I read the blurb on the back of the book, and I expected some transcendent event that "unfolded" the "magic of the story".
Not so much. The book was an overwrought, overly introspective examination of Africa and the global response to the problems there.
The story centers around a character named Little Bee, who is from Nigeria. She and her sister are caught in a horrific series of events on a beach that change the trajectory of their lives. Also on the beach that day is a British couple trying to save their marriage. Each person is changed by the goings on at the beach and the rest of the story consists of each character dealing with that horrific event.
There are some memorable quotes in the book and some insightful internal dialogue from the characters, but I waited in vain for magic that never came. About 2/3 of the way through, I was ready to leave these characters behind. It was not a horrible book, but not an excellent one either.
If you would like to read an excellent book about Africa, go get "What is the What".
This book is being pushed EVERYWHERE. Amazon, Borders, etc, etc. So I picked it up. Was immediately suspicious of the "secretive non-plot blurb" on the back and when my gut rang it's warning bell, I should have heeded it.
This book was a train wreck that I just couldn't not look away from. It was sad, demoralizing, horrific and depressing. I kept waiting for the tide to turn and for things to start to lighten. I pushed through because I felt I needed to be reminded of the atrocities that happen all around us, all the time.
As a piece of literature it was clunky and stilted and several parts unbelievable (and I'm not talking about the atrocities...I'm talking about the "normal" life happenings).
If you enjoy books that are about social injustices, death and globalization then by all means, pick this one up. If that's not your cup of tea, stay far, far away from Little Bee.
Many of the characters in this book annoyed me: Charlie and his pitiful speech patterns, Lawrence's flatness, and Sarah for being that uber-annoying my-son-can-do-no-wrong mommy on the playground who goes around being a victim in life. Little Bee was the best character, and there were some surprises to her persona.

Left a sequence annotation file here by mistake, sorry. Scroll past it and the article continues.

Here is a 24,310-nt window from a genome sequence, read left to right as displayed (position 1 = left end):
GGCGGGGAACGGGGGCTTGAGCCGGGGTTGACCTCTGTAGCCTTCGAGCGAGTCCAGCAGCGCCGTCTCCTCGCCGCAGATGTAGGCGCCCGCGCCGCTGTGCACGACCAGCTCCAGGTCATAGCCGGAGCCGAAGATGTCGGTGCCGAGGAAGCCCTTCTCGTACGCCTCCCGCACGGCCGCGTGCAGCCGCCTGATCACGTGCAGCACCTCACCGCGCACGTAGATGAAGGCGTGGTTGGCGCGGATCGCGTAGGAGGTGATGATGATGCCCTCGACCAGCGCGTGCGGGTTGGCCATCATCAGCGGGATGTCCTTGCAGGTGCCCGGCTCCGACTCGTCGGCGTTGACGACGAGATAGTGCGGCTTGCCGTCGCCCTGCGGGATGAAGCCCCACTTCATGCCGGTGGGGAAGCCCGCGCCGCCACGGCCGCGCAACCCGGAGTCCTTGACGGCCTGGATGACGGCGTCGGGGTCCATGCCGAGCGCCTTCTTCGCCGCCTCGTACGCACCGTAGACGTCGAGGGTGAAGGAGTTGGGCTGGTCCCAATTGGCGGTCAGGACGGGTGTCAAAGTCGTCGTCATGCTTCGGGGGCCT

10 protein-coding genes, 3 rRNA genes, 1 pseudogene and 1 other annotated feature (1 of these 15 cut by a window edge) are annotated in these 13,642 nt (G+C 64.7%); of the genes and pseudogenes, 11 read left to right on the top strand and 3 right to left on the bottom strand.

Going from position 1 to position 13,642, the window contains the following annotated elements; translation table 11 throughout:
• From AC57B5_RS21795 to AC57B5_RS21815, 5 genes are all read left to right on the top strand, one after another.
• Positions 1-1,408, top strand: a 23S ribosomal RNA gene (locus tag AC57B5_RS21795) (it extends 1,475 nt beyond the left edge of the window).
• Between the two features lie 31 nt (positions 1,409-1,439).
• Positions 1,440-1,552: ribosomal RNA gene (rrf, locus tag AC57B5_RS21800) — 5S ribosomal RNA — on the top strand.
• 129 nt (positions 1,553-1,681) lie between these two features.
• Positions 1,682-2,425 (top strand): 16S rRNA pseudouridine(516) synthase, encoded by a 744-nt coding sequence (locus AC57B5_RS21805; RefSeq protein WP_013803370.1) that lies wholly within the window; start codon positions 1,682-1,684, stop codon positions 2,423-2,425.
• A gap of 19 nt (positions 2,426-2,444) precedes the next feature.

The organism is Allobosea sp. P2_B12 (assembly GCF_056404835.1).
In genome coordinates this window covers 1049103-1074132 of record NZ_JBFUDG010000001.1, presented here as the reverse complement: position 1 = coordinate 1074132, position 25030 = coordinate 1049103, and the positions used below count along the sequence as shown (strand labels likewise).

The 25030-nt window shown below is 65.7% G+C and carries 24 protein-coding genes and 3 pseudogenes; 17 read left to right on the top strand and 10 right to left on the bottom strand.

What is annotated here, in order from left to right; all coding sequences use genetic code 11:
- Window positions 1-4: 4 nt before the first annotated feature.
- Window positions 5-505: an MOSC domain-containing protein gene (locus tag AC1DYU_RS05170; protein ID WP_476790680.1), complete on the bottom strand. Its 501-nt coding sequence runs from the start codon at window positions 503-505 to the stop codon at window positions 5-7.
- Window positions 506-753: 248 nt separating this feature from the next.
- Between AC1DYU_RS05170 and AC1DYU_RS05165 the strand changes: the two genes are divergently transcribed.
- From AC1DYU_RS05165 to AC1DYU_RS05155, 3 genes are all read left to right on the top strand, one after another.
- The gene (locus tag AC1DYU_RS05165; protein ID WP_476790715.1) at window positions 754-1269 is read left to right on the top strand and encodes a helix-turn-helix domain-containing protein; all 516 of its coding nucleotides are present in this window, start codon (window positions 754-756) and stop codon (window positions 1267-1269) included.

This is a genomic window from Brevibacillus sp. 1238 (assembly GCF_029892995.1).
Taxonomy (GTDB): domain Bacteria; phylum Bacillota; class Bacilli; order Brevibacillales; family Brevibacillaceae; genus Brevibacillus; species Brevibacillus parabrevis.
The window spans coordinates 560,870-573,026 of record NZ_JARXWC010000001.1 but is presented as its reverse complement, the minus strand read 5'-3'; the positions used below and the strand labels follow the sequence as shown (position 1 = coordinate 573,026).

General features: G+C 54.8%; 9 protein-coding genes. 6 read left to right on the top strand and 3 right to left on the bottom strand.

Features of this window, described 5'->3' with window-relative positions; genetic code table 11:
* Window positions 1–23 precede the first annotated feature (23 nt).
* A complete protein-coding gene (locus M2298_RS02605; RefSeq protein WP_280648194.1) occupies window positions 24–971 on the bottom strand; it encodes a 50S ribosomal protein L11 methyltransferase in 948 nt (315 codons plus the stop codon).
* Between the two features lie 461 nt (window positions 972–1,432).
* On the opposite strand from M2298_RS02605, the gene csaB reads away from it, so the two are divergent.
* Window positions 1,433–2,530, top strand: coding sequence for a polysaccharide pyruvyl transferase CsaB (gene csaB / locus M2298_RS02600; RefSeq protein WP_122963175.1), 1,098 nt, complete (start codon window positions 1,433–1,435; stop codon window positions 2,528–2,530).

Okay, so you learn in creative writing class about adding some foreshadowing, but there should be a limit. You shouldn't allude to something a million times before you actually tell about it, or you risk having your readers fill in the blanks and become bored. That's what this book did for me about the incident in Nigeria. Of course, we all realized what had happened to Sarah and Little Bee before it was revealed halfway through the book.
The book jacket promises some kind of magical feeling will come over you when you read it and that you'll generally become a better person. I guess that happened when I wrapped it up and sent it to another reader!
If you're just feeling much too chipper, this is the book for you. This book tells the tale of horrific fear torture in Nigeria, and the self-centered lives of the young elite in London. Every single man in the book is evil, and there is no redemption for a young Nigerian girl who escapes to London. The cover blurb promises something of a happy ending, but it isn't to be found unless you call one child sacrificing herself for another, "happy". If something good starts to happen for this poor girl, you can bet that the next page will contain another horror for her. This is a very depressing book. Be sure to take your anti-depressant before reading.
A fictitious story woven around real events. This story personalizes the problems small villages in Africa are experiencing because they are located overtop of valuable oil resources. Rather than seeing the problem from 10,000 feet, the story is brought up close and personal through Little Bee's horrifying experience and her desperate search for hope. Good story - I could not put it down.